The Submillimeter Array

Receiver Lab Talks: 2023

Questions: Edward Tong
Time: Wednesday 1:00 PM EST/EDT
Where: Zoom

Date Speaker Title Summary
Feb 1Edward Tong
Test Data from the first wSMA Receiver The prototype wSMA cryostat has recently been shipped to Mauna Kea, Hawaii, and one round of optical alignment has been performed. The low and high band wSMA cartridges, together with their associated LO modules will be shipped in February, with the hope that they will see first light shortly thereafter. In this talk, I will present the perfromance data collected on this receiver pair in the Receiver Lab in Cambridge, during the integration tests, as well as the projected schedule for wSMA receiver deployment.
Feb 8Kieran Cleary
The CO Mapping Array Project (COMAP) The CO Mapping Array Project is using its Pathfinder instrument to perform line intensity mapping of galaxies at z~3. The Pathfinder is a 19-feed single-polarization spectrometer focal plane array fielded on a 10.4-m telescope at the Owens Valley Radio Observatory. In this talk, I will report on the Pathfinder instrument design, the current status of the Pathfinder Survey and future plans for the project involving a prototype dish for the next generation Very Large Array.
Feb 15Paul Grimes
Verifying Optical Alignment of the wSMA Receivers As part of the instrument verification process before the deployment of the first prototype wSMA receiver, we have carried out a series of alignment measurements, firstly using visible light, and then with millimeter-wave coherent beam scanning. I will discuss our set up for measuring and adjusting the optical alignment of the wSMA Receiver system, and the millimeter-wave beam scanning technique that we have used in the lab. I will present results from beam scanning experiments in Cambridge Receiver Lab, and discuss plans for how we will verify the millimeter-wave beam alignment when the wSMA receiver is installed in an SMA antenna.
Feb 22Miranda Eiben
Harvard University
Development of Large Thin Windows for Millimeter Receivers As aperture sizes grow, the vacuum windows of millimeter receivers must balance the competing needs of strength and transparency. We have developed a new strategy to generate highly transmissive and strong windows by laminating woven High Modules Polyethylene (HMPE) with Low Density Polyethylene (LDPE), resulting in windows approximately half a wavelength thick (0.7 to 2 mm). Such laminate windows have been tested extensively, and are currently deployed on both BICEP3 and the newest BICEP Array receiver at the South Pole.
March 1Elliot Richards
8 GHz Block Downconverter Design for the Next Generatiobn Event Horizon Telescope (ngEHT) The Next Generation Event Horizon Telescope (ngEHT) will doubke the current EHT bandwidth, digitizing 8 GHz, per polarization, per sideband. This talk will detail the design of a novel instrument capable of downconverting this wide bandwidth in a single block and conditioning the analog signal for optimal digitization. We will share results from our prototype testing and plans for manufacturing the final device.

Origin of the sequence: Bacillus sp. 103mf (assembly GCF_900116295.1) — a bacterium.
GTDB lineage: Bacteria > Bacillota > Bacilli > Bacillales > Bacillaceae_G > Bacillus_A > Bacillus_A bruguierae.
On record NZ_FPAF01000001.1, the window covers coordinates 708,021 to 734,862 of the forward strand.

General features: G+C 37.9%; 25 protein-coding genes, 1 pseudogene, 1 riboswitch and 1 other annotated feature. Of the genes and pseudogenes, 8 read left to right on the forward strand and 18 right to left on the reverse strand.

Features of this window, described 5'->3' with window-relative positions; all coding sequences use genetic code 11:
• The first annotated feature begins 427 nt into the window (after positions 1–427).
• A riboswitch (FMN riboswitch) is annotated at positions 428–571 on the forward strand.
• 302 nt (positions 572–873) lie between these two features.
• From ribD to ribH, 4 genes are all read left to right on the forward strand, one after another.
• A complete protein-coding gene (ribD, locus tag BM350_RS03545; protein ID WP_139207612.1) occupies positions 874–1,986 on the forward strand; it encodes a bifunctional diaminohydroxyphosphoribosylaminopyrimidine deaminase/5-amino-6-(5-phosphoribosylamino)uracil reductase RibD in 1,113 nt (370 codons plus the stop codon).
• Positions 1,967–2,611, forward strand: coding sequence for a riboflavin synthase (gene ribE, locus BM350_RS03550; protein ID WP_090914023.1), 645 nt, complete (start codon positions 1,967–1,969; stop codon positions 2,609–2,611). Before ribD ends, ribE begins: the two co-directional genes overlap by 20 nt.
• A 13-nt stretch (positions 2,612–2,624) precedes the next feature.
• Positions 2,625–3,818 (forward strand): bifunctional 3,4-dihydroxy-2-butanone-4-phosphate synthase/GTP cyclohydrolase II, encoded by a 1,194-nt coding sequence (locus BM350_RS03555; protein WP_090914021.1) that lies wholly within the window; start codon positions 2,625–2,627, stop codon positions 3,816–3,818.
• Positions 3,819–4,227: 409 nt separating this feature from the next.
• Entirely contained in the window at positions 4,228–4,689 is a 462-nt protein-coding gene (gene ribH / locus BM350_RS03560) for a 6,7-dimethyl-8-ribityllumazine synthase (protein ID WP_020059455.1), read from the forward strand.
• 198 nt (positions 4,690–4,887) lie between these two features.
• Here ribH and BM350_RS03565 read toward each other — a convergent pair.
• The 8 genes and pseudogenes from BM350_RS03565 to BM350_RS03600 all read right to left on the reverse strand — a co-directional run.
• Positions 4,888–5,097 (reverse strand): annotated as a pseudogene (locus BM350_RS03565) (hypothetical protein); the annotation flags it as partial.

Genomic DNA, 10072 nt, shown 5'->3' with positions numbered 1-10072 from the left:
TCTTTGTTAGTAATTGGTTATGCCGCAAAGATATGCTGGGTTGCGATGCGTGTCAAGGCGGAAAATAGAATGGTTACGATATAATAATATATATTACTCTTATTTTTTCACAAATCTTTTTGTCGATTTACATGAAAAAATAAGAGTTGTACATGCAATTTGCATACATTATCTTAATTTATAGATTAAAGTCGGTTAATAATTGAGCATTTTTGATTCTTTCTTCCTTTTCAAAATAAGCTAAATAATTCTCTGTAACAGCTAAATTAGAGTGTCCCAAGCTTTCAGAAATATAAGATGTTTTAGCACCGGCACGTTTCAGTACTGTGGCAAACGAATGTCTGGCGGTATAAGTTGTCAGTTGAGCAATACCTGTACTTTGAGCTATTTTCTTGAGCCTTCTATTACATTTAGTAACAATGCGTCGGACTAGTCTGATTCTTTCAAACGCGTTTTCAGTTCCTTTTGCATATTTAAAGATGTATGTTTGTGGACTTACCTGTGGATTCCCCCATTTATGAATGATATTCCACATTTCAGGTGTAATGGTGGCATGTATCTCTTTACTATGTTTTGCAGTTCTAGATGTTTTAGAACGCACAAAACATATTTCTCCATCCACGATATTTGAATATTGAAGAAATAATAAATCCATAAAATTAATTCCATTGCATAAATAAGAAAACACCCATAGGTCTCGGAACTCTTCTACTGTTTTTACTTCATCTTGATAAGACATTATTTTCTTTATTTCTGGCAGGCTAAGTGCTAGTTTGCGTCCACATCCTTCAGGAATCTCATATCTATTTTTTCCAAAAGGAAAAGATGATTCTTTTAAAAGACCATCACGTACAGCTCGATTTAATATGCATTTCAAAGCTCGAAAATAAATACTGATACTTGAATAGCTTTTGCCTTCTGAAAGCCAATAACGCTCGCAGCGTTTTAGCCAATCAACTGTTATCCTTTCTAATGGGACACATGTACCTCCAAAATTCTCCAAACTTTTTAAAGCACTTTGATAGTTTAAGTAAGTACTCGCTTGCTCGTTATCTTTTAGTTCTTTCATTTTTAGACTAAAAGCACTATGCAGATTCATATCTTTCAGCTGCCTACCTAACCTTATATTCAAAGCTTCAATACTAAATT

March 8Edward Tong
wSMA High Band Local Oscillator The wSMA High Band Local Oscillator is specified to drive the dual polarized wSMA High Band receivers between 280 and 360 GHz. In this talk, I will present the architecture and implementation, as well as some measured data from the first module.
April 19Jake Connors
Re-defining G in transition edge sensor bolometer design: Applications to Far-Infrared Spectroscopy High resolution direct-detection spectrometers, operating from 30-300um with spectral resolution of up to R~10^5, require broadband, direct absorption detectors with noise equivatlent powers (NEP) of < 10^-19 W/rt-Hz to perform background limited observations. Transition edge sensor (TES) detectors are broadband, and they have a simple electrothermal response as well as well understood fabrication. In addition to operating them at increasingly low temperatures, these NEP's can be achieved through the reduction of the bolometers' thermal link to the bath, G. Instead of fabricating very narrow or long TES thermal links, we choose to utilize coherent phonon transport effects to systematically reduce G. Presented herein is a study of various TES thermal link designs approaching extreme dimensions, exploring fabrication feasibility, theoretical calculations of detector performances, and discussion of upcoming measurements of fabricated TES detectors.